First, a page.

25 January 2017 article regarding the Randy Wall Court Case:
The much-needed separation of church and state
HOWARD ANGLIN - The Globe abnd Mail
Howard Anglin is the executive director of the Canadian Constitution Foundation, a registered charity dedicated to defending and promoting constitutional rights and freedoms. The CCF filed an affidavit in support of the Highwood Congregation’s application to the Supreme Court of Canada.
Is there any limit to the law’s reach in the Charter era? Does any sphere of private life or civil society remain beyond the sweep of our judiciary’s Sauron-like gaze? What began as a membership dispute in a suburban Calgary church has landed on the steps of the Supreme Court of Canada, and if the court chooses to hear the case (and it should), these questions could make it the most consequential legal decision of the year.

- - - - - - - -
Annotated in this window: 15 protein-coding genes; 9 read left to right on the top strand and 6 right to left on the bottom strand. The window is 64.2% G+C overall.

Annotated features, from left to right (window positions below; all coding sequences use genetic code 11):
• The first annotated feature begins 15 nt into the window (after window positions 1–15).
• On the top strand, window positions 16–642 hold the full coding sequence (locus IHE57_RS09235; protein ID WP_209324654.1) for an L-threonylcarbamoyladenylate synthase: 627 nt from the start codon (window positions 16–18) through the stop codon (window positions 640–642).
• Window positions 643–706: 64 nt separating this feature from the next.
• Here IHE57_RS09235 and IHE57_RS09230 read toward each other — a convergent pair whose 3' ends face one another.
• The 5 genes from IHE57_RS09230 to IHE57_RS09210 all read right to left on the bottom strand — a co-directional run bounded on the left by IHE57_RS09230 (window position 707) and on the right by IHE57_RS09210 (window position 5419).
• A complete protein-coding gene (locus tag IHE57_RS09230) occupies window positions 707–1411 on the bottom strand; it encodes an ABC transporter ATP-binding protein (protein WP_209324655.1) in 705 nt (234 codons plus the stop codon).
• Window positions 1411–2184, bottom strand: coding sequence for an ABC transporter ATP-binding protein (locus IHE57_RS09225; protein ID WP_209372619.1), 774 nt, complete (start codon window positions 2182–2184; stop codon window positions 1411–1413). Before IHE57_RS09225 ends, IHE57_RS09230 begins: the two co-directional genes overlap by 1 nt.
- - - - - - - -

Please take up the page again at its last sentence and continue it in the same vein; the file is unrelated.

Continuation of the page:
The case, in a nutshell: Randy Wall attended Calgary’s Highwood Congregation of Jehovah’s Witnesses until April, 2014, when he was expelled – “disfellowshipped,” in the church’s discordant term – for alleged drunkenness, verbal abuse of his wife and insufficient repentance. Having exhausted appeals within the church, Mr. Wall sought relief from the Alberta Court of Queen’s Bench, claiming that his disfellowshipping was not consistent with the principles of fundamental justice. The church responded that Canadian courts have no jurisdiction to second-guess the membership decisions of a private religious body. By a 2-1 decision, a panel of the Alberta Court of Appeal disagreed.
Read the full 800-word article here: